US, India Launch New Bilateral Initiatives To Deepen Technology Partnership
To expand and deepen their technology partnership, the United States and India have launched a set of new bilateral initiatives welcoming new cooperation between the two governments, industry and academia in various domains.
Tuesday, the inaugural meeting of the U.S.-India initiative on Critical and Emerging Technology (iCET) was held under the leadership of the National Security Advisors of the two countries in Washington, DC.
The two sides underlined their commitment to working to resolve issues related to regulatory barriers and business and talent mobility in both countries through a standing mechanism under iCET. This followed the January 30 roundtable hosted by the U.S.-India Business Council, which brought together more than 40 CEOs, university presidents, and thought leaders from the United States and India to accelerate opportunities for increased technology cooperation. U.S. Secretary of Commerce Gina Raimondo, U.S. National Security Advisor Jake Sullivan, Indian National Security Advisor Ajit Doval and other senior U.S. and Indian officials attended.
India and the United States have signed a new Implementation Arrangement for a Research Agency Partnership between the National Science Foundation and Indian science agencies to expand international collaboration in a range of areas — including artificial intelligence, quantum technologies, and advanced wireless — to build a robust innovation ecosystem between the two countries.
The two sides agreed to develop new bilateral Defense Industrial Cooperation Roadmap to accelerate technological cooperation between both countries for the joint development and production, with an initial focus on exploring projects related to jet engines, munition related technologies, and other systems.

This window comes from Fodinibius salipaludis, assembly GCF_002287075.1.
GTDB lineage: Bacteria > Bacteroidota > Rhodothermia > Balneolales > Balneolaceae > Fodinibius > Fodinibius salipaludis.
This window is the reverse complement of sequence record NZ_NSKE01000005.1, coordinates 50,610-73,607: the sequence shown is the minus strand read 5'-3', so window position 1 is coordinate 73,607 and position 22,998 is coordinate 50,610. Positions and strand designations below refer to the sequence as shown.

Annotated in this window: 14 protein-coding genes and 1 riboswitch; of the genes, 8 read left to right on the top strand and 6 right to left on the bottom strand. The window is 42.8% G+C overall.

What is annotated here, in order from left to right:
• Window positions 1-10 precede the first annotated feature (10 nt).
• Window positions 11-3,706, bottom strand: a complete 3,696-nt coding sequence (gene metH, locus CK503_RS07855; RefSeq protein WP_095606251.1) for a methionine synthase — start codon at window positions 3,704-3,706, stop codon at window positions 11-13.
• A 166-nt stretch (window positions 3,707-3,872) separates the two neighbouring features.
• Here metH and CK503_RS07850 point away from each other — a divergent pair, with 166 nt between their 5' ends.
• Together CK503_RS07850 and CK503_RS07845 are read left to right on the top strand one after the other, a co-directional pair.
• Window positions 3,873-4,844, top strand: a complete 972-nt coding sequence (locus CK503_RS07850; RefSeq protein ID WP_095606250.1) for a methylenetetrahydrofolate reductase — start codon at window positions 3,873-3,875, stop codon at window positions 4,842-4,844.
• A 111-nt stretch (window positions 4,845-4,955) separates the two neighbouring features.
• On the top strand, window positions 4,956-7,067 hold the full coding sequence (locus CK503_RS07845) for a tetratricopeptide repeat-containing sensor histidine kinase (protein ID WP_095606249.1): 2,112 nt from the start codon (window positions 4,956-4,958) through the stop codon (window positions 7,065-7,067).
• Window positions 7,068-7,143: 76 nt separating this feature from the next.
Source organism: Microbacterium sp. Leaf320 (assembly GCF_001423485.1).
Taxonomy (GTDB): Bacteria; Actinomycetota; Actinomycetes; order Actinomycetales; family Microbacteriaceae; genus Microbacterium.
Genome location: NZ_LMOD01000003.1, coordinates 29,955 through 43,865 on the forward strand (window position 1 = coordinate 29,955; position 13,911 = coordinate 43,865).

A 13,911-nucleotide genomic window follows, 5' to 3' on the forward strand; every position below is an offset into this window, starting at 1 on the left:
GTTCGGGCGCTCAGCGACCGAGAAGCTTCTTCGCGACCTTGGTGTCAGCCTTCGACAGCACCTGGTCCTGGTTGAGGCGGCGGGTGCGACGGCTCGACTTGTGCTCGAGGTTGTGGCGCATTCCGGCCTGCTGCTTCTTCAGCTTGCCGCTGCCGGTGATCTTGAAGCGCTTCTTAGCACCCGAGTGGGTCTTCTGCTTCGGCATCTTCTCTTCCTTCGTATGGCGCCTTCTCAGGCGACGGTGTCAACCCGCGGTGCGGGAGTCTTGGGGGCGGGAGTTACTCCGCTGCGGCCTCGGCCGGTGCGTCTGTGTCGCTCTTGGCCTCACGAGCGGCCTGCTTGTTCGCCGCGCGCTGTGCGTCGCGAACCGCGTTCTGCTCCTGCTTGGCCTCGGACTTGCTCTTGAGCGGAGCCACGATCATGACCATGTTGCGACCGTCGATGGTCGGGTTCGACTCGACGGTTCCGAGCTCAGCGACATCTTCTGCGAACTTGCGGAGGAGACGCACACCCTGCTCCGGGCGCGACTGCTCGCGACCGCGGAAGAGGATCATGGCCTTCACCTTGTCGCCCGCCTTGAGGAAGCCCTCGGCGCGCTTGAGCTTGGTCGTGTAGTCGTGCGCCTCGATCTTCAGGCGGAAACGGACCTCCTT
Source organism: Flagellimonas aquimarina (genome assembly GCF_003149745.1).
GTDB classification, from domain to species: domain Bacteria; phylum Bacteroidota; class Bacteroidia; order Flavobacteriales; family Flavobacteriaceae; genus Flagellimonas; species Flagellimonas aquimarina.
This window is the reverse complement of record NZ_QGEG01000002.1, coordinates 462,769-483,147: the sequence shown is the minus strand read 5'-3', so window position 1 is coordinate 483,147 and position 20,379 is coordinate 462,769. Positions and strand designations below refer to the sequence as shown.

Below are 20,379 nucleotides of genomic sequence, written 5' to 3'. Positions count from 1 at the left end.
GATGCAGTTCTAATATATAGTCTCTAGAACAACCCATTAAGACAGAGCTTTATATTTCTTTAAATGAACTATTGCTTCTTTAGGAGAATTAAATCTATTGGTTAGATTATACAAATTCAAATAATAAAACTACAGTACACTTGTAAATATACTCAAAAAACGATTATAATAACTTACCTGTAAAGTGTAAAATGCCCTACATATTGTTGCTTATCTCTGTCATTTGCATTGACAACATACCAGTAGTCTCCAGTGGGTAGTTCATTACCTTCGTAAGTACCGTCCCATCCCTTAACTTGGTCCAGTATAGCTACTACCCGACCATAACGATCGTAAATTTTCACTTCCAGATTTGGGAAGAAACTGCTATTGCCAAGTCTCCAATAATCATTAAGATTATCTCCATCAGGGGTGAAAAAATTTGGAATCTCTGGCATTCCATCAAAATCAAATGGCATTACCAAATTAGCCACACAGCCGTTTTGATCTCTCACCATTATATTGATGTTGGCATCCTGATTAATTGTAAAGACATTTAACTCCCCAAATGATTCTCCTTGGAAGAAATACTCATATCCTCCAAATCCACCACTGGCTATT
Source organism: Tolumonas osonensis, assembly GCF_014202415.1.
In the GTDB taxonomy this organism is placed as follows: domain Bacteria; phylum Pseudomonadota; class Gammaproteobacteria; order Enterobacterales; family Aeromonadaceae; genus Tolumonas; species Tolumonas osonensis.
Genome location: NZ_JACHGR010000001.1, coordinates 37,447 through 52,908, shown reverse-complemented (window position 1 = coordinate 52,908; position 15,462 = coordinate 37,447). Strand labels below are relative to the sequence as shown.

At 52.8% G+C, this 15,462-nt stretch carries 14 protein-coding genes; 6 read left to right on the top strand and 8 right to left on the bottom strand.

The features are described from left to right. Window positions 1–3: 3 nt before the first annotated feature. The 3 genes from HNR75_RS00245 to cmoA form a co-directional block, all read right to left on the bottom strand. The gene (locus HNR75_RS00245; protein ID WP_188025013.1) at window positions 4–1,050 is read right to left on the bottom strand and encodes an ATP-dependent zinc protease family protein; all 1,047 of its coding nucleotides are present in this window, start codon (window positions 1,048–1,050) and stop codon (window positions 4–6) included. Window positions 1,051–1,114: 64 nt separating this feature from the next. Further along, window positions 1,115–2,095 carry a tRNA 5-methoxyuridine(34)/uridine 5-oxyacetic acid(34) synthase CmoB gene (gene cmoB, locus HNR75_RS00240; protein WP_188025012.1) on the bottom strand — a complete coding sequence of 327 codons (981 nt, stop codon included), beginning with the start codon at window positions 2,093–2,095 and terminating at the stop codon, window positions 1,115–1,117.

The United States committed to expeditiously review an application it received from General Electric to jointly produce jet engines that could power jet aircraft operated and produced indigenously by India.
A new “Innovation Bridge” that will connect U.S. and Indian defense startups will be launched.
A task force will make recommendations to the Department of Commerce and the India Semiconductor Mission on opportunities and challenges to further strengthen India’s role within the global semiconductor value chain, and will also provide input to the U.S.-India Commercial Dialogue.
It has been agreed to strengthen cooperation on human spaceflight, including establishing exchanges that will include advanced training for an Indian Space Research Organization (ISRO) astronaut at NASA Johnson Space Center.
Within the next year, NASA and ISRO will convene a meeting of U.S. CLPS companies and Indian aerospace companies to advance NASA’s Commercial Lunar Payload Services (CLPS) project.
The United States and India will launch a public-private dialogue on telecommunications and regulations. This will include advancing cooperation on research and development in 5G and 6G, facilitating deployment and adoption of Open RAN in India, and fostering global economies of scale within the sector.
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